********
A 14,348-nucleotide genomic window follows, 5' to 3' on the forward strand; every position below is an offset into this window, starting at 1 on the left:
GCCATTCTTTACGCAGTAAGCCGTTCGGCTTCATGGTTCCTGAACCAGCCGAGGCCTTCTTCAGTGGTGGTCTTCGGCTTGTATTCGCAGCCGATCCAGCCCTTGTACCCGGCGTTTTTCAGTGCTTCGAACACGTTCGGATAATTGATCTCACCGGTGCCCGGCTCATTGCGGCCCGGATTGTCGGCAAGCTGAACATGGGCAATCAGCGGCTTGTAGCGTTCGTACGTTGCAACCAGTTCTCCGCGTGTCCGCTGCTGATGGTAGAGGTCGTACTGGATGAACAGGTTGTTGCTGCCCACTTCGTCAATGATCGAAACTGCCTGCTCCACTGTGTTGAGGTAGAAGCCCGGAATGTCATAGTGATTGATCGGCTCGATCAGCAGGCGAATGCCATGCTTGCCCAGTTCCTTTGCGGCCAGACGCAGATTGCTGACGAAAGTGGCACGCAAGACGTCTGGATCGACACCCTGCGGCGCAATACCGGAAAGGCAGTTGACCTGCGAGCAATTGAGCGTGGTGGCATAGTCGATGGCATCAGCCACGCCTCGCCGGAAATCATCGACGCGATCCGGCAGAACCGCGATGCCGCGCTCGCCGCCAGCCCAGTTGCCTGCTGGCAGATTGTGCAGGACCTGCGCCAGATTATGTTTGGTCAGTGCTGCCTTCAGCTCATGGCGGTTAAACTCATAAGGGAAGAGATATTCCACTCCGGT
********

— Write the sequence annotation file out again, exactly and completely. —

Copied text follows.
A 14,348-nucleotide genomic window follows, 5' to 3' on the forward strand; every position below is an offset into this window, starting at 1 on the left:
GCCATTCTTTACGCAGTAAGCCGTTCGGCTTCATGGTTCCTGAACCAGCCGAGGCCTTCTTCAGTGGTGGTCTTCGGCTTGTATTCGCAGCCGATCCAGCCCTTGTACCCGGCGTTTTTCAGTGCTTCGAACACGTTCGGATAATTGATCTCACCGGTGCCCGGCTCATTGCGGCCCGGATTGTCGGCAAGCTGAACATGGGCAATCAGCGGCTTGTAGCGTTCGTACGTTGCAACCAGTTCTCCGCGTGTCCGCTGCTGATGGTAGAGGTCGTACTGGATGAACAGGTTGTTGCTGCCCACTTCGTCAATGATCGAAACTGCCTGCTCCACTGTGTTGAGGTAGAAGCCCGGAATGTCATAGTGATTGATCGGCTCGATCAGCAGGCGAATGCCATGCTTGCCCAGTTCCTTTGCGGCCAGACGCAGATTGCTGACGAAAGTGGCACGCAAGACGTCTGGATCGACACCCTGCGGCGCAATACCGGAAAGGCAGTTGACCTGCGAGCAATTGAGCGTGGTGGCATAGTCGATGGCATCAGCCACGCCTCGCCGGAAATCATCGACGCGATCCGGCAGAACCGCGATGCCGCGCTCGCCGCCAGCCCAGTTGCCTGCTGGCAGATTGTGCAGGACCTGCGCCAGATTATGTTTGGTCAGTGCTGCCTTCAGCTCATGGCGGTTAAACTCATAAGGGAAGAGATATTCCACTCCGGT